October Inflation Skyrockets to 4.7% as Price Pressures Accelerate Despite ‘Transitory’ Narrative

That pesky ‘transitory’ inflation just refuses to go away! In fact, it jumped by another 0.7% in October to an annualized 4.7%, up from September’s increase of 4.4%. This latest reading marks sharpest gain since February 2003, and hasn’t exceeded that level since the Bank of Canada first began adjusting for price pressures in 1991. Core CPI, which does not account for energy, was up 3.3% from October 2020.

Prices were up across all eight of the major components, with energy prices up 25.5% from one year ago. Canadian consumers paid a staggering 41.7% more for gasoline in October, as the global energy crisis sent fossil fuel prices accelerating. Natural gas prices rose 18.7% from October 2020.

Canadians also paid substantially more for vehicles last month, as prices for passenger cars jumped 6.1% year-over-year, amid the ongoing global semiconductor shortage that continues to affect automakers’ output levels. The index for meat products continued to increase last month, rising 9.9%, as labour shortages at packaging plants further added to supply chain disruptions, while higher prices for livestock feed also added to the acceleration in meat prices.

The latest figures further add pressure on the Bank of Canada, which has already withdrawn its purchases of government bonds, but has stopped short of raising interest rates just yet. As cited by Bloomberg, markets are anticipating the central bank will hike rates from the current 0.25% to 1.5% over the next 12 months.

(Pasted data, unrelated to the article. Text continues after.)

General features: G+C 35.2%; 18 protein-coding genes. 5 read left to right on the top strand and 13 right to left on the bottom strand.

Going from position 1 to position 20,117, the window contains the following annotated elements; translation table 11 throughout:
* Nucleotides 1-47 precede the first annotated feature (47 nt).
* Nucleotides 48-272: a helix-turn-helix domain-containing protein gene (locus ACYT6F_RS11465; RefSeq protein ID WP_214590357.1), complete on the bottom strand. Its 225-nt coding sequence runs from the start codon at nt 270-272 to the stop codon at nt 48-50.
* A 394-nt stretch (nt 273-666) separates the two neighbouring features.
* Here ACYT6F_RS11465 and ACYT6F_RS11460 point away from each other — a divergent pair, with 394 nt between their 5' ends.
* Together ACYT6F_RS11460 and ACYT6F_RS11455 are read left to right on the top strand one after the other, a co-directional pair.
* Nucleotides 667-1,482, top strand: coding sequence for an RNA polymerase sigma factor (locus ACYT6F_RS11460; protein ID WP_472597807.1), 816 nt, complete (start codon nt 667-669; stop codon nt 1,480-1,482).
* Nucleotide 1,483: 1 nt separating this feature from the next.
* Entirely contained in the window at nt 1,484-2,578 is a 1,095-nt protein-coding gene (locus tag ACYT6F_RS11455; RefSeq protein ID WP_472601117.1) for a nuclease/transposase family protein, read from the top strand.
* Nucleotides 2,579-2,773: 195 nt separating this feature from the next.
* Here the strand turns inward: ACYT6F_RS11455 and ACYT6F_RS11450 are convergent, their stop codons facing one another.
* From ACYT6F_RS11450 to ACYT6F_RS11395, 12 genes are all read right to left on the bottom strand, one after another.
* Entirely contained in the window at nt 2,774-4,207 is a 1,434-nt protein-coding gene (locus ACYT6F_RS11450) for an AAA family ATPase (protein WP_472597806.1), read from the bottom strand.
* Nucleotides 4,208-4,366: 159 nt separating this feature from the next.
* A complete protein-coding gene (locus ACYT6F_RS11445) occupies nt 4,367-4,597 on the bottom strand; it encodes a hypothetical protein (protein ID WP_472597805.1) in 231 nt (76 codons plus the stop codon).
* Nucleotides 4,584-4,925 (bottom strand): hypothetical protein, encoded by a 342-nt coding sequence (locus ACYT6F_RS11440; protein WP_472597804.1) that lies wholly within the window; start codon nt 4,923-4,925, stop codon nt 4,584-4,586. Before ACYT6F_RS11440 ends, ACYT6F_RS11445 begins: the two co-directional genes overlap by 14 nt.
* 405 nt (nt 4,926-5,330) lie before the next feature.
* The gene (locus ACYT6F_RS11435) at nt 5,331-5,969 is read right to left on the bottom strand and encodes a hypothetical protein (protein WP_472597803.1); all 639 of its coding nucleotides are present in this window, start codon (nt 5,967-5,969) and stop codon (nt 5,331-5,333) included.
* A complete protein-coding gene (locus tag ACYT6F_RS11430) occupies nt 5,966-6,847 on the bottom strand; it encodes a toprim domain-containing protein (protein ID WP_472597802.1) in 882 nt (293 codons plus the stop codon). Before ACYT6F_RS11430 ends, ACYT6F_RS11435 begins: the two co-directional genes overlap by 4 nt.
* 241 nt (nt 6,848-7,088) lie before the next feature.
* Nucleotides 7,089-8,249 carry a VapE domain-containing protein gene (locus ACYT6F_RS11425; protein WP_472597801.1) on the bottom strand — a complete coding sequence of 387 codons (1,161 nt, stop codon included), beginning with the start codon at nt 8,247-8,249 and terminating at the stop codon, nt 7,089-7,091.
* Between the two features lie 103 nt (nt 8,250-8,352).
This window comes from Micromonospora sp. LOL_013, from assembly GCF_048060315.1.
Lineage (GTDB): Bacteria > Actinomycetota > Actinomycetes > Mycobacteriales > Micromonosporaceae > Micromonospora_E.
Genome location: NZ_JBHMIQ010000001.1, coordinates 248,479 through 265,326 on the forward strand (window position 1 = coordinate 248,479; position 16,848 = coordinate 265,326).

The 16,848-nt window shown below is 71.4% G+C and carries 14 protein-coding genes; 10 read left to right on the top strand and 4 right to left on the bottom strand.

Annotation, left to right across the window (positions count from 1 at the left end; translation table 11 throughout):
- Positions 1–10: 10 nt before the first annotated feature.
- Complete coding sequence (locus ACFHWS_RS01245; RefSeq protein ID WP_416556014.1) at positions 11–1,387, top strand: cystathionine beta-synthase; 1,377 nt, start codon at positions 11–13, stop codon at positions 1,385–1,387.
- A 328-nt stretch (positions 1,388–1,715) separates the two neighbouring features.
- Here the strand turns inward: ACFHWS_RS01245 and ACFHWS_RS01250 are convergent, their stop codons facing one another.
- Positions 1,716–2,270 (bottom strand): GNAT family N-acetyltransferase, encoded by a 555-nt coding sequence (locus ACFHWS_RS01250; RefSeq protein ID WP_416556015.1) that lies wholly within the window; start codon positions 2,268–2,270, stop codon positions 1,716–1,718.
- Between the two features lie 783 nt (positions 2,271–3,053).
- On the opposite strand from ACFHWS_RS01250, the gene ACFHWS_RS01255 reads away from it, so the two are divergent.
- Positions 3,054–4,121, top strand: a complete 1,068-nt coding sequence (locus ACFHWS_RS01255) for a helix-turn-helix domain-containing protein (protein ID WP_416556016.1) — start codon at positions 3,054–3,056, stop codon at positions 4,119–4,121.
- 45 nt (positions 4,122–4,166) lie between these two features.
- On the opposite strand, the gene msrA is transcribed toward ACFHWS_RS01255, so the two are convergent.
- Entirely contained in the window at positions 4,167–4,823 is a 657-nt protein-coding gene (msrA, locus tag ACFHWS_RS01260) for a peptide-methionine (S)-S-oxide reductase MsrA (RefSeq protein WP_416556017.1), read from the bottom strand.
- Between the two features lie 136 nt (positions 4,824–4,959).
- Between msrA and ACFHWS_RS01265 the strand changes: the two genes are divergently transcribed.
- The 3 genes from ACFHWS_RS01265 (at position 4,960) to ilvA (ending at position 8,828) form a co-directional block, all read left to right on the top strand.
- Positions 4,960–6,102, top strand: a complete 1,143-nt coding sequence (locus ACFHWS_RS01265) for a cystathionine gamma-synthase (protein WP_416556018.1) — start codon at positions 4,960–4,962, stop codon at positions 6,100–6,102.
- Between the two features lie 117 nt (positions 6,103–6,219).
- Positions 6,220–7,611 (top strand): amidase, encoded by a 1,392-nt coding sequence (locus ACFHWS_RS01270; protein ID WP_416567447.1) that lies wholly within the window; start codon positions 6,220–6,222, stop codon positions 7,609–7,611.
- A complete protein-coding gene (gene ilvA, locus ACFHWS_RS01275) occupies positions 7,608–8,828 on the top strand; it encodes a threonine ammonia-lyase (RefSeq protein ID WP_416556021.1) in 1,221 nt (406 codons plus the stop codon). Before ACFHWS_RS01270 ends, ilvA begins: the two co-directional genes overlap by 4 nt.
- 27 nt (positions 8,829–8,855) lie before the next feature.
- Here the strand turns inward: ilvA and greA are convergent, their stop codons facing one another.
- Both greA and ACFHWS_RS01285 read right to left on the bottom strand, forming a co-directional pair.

Governor Tiff Macklem has thus far stressed that current inflationary pressures are merely temporary, and will abate once supply constraints ease and energy prices cool. However, Canadians have yet to see such a resolve, particularly as price pressures become increasingly imbedded in inflation expectations. If consumers continue to anticipate a worsening inflation outlook, it could spark a wage-price spiral that will be even more resistant to monetary and fiscal policies.

Information for this briefing was found via Statistics Canada and Bloomberg. The author has no securities or affiliations related to this organization. Not a recommendation to buy or sell. Always do additional research and consult a professional before purchasing a security. The author holds no licenses.

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